I know, I Remember, But How Can I Help You
The northern lights. I wouldn't have noticed them
if the deer hadn't told me
a doe her coat of pearls her glowing hoofs
proud and inquisitive
eager for my appraisal
and I went out into the night with electrical steps
but with my head held so proud
to share the animal's fear
and see what I had seen before
a sky flaring and spectral
greenish waves and ribbons
and the snow under a strange light tossing in the pasture
like a storming ocean caught
by a flaring beacon.
The deer stands away from me not far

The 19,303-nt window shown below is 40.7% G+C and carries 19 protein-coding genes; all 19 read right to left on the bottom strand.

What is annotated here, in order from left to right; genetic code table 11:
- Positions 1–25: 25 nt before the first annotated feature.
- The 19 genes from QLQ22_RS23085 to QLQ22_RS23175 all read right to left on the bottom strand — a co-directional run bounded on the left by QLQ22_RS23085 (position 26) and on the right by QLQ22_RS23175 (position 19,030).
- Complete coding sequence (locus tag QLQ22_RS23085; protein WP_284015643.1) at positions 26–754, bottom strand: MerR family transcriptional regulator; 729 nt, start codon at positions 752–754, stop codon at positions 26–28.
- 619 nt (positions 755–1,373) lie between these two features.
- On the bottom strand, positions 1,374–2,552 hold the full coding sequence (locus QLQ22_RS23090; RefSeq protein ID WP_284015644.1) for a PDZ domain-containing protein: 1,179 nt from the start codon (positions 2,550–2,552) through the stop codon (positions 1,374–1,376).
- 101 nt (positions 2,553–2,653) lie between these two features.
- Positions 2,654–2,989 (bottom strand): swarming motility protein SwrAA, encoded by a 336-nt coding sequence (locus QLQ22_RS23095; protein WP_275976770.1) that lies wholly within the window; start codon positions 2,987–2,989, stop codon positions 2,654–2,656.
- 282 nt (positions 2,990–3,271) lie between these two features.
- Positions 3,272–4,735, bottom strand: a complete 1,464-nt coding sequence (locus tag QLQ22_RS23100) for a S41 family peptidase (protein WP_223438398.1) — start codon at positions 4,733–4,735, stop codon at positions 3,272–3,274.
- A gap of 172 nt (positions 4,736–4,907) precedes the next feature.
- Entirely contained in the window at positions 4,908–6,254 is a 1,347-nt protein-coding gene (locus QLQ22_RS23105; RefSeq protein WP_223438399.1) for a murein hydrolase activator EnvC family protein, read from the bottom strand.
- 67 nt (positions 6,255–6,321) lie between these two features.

there among the bare black apple trees
a presence I no longer see.
We are proud to be afraid
proud to share
the silent magnetic storm that destroys the stars
and flickers around our heads
like the saints' cold spiritual agonies
I remember but without the sense other light-storms
cold memories discursive and philosophical
in my mind's burden
and the deer remembers nothing.
We move our feet crunching bitter snow while the storm
crashes like god-wars down the east
we shake the sparks from our eyes
we quiver inside our shocked fur
we search for each other
in the apple thicket -
a glimpse, and acknowledgment
is enough and never enough -
we toss our heads and say goodnight
moving away on bitter bitter snow.
"I Know, I Remember, But How Can I Help You" from Collected Shorter Poems, 1946-1991 (Copper Canyon Press, 1992), © Hayden Carruth 1992, used by permission of the author and the publisher.